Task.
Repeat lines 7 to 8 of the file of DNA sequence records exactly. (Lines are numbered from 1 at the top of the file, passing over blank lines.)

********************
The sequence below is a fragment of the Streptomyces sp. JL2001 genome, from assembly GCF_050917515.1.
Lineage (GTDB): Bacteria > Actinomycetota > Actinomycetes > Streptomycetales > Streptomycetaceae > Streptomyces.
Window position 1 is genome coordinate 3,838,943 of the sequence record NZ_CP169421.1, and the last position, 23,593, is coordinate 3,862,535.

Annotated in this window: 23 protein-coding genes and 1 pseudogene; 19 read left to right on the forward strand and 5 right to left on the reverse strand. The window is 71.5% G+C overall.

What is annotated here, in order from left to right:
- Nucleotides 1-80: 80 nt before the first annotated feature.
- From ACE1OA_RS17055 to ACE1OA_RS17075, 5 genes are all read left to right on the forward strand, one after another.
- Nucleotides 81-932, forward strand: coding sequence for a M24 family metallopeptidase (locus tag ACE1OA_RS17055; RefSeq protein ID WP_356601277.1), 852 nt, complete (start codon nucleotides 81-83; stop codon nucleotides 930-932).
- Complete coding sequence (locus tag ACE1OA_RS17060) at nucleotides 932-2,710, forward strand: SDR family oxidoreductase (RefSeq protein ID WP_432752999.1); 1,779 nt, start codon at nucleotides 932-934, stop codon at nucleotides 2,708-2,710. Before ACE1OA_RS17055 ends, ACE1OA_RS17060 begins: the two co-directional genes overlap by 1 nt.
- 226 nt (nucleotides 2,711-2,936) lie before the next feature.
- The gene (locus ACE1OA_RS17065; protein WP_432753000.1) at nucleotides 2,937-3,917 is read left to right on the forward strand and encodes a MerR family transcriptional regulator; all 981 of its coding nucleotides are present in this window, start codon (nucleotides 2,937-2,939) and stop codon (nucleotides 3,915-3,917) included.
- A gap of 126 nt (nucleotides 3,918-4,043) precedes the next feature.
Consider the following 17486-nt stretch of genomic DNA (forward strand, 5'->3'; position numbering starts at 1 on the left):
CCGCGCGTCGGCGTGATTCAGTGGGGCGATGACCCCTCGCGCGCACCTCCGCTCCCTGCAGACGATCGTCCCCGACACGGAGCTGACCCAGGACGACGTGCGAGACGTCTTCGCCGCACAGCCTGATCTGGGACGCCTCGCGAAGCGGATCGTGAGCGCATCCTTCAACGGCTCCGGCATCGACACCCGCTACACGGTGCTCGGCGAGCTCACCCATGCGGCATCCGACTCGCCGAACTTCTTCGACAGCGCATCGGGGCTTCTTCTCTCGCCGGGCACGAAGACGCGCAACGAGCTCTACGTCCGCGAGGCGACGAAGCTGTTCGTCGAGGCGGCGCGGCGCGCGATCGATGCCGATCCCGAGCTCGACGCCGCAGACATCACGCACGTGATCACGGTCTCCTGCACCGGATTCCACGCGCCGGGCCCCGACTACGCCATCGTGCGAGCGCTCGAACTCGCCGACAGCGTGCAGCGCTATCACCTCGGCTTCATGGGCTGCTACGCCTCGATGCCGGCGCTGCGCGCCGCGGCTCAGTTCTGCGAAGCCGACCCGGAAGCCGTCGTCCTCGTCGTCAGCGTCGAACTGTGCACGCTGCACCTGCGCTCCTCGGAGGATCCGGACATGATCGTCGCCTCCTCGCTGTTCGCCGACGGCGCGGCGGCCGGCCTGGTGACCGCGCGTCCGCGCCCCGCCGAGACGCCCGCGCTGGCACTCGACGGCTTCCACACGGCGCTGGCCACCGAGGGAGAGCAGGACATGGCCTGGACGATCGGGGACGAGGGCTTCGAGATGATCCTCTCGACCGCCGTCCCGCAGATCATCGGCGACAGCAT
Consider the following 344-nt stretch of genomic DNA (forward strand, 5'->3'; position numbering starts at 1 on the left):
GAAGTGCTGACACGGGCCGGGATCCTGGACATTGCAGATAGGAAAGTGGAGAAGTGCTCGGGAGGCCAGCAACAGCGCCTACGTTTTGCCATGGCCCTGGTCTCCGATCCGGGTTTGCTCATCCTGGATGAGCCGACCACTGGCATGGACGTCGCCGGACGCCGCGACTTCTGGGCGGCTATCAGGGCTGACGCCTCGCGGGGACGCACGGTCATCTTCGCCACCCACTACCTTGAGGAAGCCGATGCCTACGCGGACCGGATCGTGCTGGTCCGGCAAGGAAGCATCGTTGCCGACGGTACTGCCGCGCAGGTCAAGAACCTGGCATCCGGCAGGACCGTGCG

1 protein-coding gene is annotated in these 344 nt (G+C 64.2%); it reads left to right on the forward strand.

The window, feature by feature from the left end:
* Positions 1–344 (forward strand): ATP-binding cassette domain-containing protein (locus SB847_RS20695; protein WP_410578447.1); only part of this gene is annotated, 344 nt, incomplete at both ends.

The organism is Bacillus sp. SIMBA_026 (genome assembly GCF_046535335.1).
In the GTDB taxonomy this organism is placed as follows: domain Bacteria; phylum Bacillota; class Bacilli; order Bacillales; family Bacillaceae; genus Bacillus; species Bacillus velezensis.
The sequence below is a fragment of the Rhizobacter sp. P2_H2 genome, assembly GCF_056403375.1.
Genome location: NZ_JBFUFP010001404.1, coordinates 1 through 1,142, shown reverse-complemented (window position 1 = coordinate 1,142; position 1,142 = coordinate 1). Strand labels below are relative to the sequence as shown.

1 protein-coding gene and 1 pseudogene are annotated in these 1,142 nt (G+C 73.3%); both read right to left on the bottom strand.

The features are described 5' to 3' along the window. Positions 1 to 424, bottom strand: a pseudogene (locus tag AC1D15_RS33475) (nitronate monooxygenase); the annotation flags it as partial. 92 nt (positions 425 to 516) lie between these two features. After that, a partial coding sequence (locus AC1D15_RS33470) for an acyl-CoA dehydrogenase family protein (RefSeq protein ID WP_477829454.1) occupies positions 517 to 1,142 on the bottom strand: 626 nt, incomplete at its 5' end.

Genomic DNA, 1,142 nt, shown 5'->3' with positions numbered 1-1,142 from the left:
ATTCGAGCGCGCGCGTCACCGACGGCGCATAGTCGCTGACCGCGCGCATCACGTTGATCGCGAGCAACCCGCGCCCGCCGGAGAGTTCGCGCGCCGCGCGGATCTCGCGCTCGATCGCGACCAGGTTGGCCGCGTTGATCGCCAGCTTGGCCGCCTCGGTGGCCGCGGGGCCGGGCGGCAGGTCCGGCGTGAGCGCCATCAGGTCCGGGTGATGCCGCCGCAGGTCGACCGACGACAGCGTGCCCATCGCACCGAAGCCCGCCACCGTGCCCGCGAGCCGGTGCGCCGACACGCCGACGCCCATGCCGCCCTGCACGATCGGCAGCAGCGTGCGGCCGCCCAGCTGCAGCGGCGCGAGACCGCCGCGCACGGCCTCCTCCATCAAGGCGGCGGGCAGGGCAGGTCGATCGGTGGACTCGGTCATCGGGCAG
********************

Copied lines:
- From ACE1OA_RS17055 to ACE1OA_RS17075, 5 genes are all read left to right on the forward strand, one after another.
- Nucleotides 81-932, forward strand: coding sequence for a M24 family metallopeptidase (locus tag ACE1OA_RS17055; RefSeq protein ID WP_356601277.1), 852 nt, complete (start codon nucleotides 81-83; stop codon nucleotides 930-932).